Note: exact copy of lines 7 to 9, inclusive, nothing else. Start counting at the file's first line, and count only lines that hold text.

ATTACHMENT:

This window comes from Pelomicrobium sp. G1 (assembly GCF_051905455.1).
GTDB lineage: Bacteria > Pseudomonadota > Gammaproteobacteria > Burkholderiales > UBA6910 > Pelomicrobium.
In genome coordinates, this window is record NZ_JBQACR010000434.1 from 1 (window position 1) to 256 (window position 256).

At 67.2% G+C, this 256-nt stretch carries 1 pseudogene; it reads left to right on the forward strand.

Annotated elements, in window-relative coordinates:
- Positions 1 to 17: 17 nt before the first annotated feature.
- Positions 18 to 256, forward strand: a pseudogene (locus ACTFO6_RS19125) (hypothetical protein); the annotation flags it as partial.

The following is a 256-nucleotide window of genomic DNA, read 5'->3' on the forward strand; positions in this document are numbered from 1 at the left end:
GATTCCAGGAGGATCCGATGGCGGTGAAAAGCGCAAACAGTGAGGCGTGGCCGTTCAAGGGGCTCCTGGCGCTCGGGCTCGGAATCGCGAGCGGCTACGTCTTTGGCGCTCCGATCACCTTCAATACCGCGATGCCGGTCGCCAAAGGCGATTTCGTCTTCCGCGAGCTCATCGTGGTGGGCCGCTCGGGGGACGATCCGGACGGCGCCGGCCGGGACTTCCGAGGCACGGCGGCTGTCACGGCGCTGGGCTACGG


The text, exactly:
- Positions 18 to 256, forward strand: a pseudogene (locus ACTFO6_RS19125) (hypothetical protein); the annotation flags it as partial.

The following is a 256-nucleotide window of genomic DNA, read 5'->3' on the forward strand; positions in this document are numbered from 1 at the left end:
GATTCCAGGAGGATCCGATGGCGGTGAAAAGCGCAAACAGTGAGGCGTGGCCGTTCAAGGGGCTCCTGGCGCTCGGGCTCGGAATCGCGAGCGGCTACGTCTTTGGCGCTCCGATCACCTTCAATACCGCGATGCCGGTCGCCAAAGGCGATTTCGTCTTCCGCGAGCTCATCGTGGTGGGCCGCTCGGGGGACGATCCGGACGGCGCCGGCCGGGACTTCCGAGGCACGGCGGCTGTCACGGCGCTGGGCTACGG